as "America's greatest stylist" and is often noted as a writer's writer. Admitting he will take any flattery offered, Salter is very humble and is himself profoundly impressed by fellow American authors the likes of Saul Bellow
, John Updike
and his friend Matthiessen himself, "I like to read writers that make you say to yourself, 'I'll never be a writer.'"
"Light Years" was followed fast by Salter's last published novel "Solo Faces" in 1979. The protagonist is a legendary mountain climber, dissatisfied with the trappings of life on the ground and obsessed with a peak in the French Alps that is considered impossible to climb. Although it does not have the same erotic or sensual texture of his two previous novels, Salter creates an endearing and deftly crafted character of what can best be described as a "man's man," which perhaps is another way to describe the author himself.
One more screenplay found its way to production with "Threshold" in 1981, but after "Solo Faces" Salter turned to short form fiction. His 1988 "Dusk and Other Stories" received the PEN/Faulkner Award in 1989. "Still Such," a poetry collection, was also published in 1988.
Literately quiet for almost a decade in 1997, at 72 years old, Salter published his memoir "Burning the Days" to the delight of a worldwide readership that had longed to connect the dots between the fictional characters and the author himself. It was a memoir written as much as a novel that a memoir could be written. Salter touched on the events in his life that he considered the memories worth noting, not a tell-all, expose-all, "I felt that I was out of step. It was an unusual thing for me to write non-fiction. I felt I had an obligation to tell things as accurately as I could, I realize now that I should not have done that. I probably should have been a little looser with myself and I don't mean accuracy. I went back and looked at all the letters, the notes and the places. I went to the graves of people and spoke with their families, but I probably should have spent more time talking about drinking in the bars and other things."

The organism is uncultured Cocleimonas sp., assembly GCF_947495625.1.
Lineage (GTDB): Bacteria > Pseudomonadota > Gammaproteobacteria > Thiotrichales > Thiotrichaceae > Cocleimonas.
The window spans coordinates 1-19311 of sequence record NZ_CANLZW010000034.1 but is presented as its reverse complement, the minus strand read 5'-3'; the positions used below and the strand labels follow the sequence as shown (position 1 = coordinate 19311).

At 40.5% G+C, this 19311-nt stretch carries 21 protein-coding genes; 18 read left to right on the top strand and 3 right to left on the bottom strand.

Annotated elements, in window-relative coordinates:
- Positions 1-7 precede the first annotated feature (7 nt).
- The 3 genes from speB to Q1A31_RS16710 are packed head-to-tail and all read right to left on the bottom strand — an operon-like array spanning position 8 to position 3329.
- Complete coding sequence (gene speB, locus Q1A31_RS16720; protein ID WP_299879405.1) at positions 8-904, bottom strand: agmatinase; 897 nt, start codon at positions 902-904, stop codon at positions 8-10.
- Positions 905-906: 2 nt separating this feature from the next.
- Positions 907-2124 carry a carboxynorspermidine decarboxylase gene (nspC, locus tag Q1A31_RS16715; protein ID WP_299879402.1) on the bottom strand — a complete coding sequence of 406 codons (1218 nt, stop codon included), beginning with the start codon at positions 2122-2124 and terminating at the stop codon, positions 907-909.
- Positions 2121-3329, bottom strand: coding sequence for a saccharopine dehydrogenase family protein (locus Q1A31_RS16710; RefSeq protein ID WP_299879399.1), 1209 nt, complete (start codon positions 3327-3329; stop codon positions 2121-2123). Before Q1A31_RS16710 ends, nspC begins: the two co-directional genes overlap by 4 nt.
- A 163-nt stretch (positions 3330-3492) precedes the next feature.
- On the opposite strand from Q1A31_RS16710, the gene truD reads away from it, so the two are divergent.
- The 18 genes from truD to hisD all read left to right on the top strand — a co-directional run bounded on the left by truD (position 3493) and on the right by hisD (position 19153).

Salter's memoir is not a year to year recounting of his life, but an interwoven memoir of those moments that he considered important. "I think it is a wonderful book, if I can put modesty aside, but it could have been a more popular book if I had unbuttoned my jacket and kicked off my shoes. It was not a biography or an auto-biography, it was reminiscence and it spoke about things during certain periods of time in my life as well as I can tell the truth about them. Someone will, of course, say that there is no such thing as the objective truth."
Another book of short stories, "Last Night," was published in 2005. Eclectic is an understatement when it comes to Salter, as his non-fiction took yet another leap that same year with the publication of a book essays of his travel writings in 2005 and a food book called "Life is Meals: A Food Lover's Book of Days" published the following year. Salter was elected to the American Academy of Arts and Letters in 2000.
I finished my interview by asking Salter what he was working on and the self-critical author responded, "I am working on a novel. I have done a lot of work on it and the more work I do on it the worse it seems to get, but that is not unusual. I also have three stories I am writing and they seem worse than the novel."
If this self-deprecation is indeed the artistic process for this incredible writer, we should soon have another great piece of American literature written by James Salter. My hope is that it tends towards the erotic once again, but I will take what comes gratefully from this modern American master.
Frequently mistaken for the "Most Interesting Man in the World" from the Dos Equis commercials and the iconic gray-bearded Sean Connery, DMH is the Senior Contributing Editor at Hamptons.com. www.hamptons.com